Delta Wing DWC13
Now this is the Atomic 2-Series 7 (Robot Wars reference) story of the Roar. You either hate it or like it, but I always liked this car since it’s debut at Le Mans in 2012. It’s different, people bully it for being so – but isn’t that exactly what the essence of sportscars is all about, trying new things, going beyond the rules? I’m quite surprised that other chassis or car makers (other than Nissan) weren’t thinking about having a “Garage 56” like idea trying to establish itself in a racing series, instead of going away as a one-off (as the Delta Wing was first intended to). Again gone in a heated racer.com like comment-thread discussion with DP haters and people wondering if GM is ever going to do LMP1 (whoever came up with that idea) and now going back to Daytona International dick-measuring, where the Delta Wing did brilliantly well. Being third quickest in the first session, before Memo Rojas jumped in, drove over a part that was thrown onto the track after a vicious crash involving Bryon DeFoor and then losing the rear left side panel…, was pretty decent for Delta Wing standards. So the DeltaWing team had to pack up early in order to be fully ready for the Rolex 24. Don’t expect, but watchout on their straight line speed, you could be here for one or two surprises.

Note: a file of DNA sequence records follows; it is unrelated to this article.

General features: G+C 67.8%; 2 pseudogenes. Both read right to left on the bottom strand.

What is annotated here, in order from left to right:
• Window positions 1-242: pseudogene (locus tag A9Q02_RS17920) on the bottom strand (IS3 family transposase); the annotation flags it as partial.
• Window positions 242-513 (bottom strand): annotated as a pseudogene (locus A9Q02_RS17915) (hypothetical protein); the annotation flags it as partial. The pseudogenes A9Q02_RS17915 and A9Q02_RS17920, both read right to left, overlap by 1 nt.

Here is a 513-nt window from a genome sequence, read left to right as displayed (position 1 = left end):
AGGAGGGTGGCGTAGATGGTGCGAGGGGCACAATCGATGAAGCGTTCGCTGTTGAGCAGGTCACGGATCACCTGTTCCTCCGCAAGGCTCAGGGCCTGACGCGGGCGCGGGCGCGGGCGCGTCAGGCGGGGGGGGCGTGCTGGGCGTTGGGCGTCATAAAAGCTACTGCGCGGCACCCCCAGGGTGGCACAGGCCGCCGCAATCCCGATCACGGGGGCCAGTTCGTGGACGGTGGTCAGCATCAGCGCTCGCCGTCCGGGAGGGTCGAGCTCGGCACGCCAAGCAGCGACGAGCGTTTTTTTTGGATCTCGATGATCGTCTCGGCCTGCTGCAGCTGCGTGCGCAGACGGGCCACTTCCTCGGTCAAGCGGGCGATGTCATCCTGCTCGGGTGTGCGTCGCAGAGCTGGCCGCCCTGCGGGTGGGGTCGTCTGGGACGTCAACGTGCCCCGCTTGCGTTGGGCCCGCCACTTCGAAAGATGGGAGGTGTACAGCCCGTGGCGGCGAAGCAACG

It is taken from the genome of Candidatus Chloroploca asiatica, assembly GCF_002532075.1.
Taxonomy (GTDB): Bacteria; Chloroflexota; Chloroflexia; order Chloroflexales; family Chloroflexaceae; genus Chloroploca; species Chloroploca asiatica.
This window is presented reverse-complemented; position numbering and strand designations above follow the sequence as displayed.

Obviously also looking forward to the battles in GTLM and GTD and also my least favourite class….LMPC. So you could argue that having 53 cars instead of the 67 cars last year, is a downward trend, but I would go here wth quality over quantity.
I’m also excited for the BMW Perfomance 200, the first round of the Continental Tire Sports Car Challenge (still the longest name in racing of human history).
I can’t wait.
(All images belong to their respective owners, no copyright infrigement intented, credit to: imsa.com)